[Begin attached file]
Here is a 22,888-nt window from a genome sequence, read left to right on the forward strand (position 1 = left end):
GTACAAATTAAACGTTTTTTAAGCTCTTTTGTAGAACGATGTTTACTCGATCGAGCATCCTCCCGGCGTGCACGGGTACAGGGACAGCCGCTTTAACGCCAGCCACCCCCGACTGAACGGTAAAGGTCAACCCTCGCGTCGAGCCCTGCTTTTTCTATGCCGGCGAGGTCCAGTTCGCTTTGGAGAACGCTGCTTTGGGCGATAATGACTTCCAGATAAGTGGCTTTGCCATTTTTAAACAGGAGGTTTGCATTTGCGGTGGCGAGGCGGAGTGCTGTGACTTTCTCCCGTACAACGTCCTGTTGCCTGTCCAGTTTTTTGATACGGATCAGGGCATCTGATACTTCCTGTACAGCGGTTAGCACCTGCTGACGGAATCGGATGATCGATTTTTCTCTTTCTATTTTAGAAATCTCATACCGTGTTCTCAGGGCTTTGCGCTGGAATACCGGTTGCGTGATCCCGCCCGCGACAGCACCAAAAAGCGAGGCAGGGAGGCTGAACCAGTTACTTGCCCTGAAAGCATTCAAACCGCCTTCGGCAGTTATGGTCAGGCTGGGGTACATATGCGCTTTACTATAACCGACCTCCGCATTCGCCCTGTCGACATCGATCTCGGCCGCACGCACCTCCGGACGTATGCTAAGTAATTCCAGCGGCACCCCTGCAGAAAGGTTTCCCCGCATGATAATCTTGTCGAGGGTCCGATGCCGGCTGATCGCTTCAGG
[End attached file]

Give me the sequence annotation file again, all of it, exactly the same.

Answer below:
Here is a 22,888-nt window from a genome sequence, read left to right on the forward strand (position 1 = left end):
GTACAAATTAAACGTTTTTTAAGCTCTTTTGTAGAACGATGTTTACTCGATCGAGCATCCTCCCGGCGTGCACGGGTACAGGGACAGCCGCTTTAACGCCAGCCACCCCCGACTGAACGGTAAAGGTCAACCCTCGCGTCGAGCCCTGCTTTTTCTATGCCGGCGAGGTCCAGTTCGCTTTGGAGAACGCTGCTTTGGGCGATAATGACTTCCAGATAAGTGGCTTTGCCATTTTTAAACAGGAGGTTTGCATTTGCGGTGGCGAGGCGGAGTGCTGTGACTTTCTCCCGTACAACGTCCTGTTGCCTGTCCAGTTTTTTGATACGGATCAGGGCATCTGATACTTCCTGTACAGCGGTTAGCACCTGCTGACGGAATCGGATGATCGATTTTTCTCTTTCTATTTTAGAAATCTCATACCGTGTTCTCAGGGCTTTGCGCTGGAATACCGGTTGCGTGATCCCGCCCGCGACAGCACCAAAAAGCGAGGCAGGGAGGCTGAACCAGTTACTTGCCCTGAAAGCATTCAAACCGCCTTCGGCAGTTATGGTCAGGCTGGGGTACATATGCGCTTTACTATAACCGACCTCCGCATTCGCCCTGTCGACATCGATCTCGGCCGCACGCACCTCCGGACGTATGCTAAGTAATTCCAGCGGCACCCCTGCAGAAAGGTTTCCCCGCATGATAATCTTGTCGAGGGTCCGATGCCGGCTGATCGCTTCAGG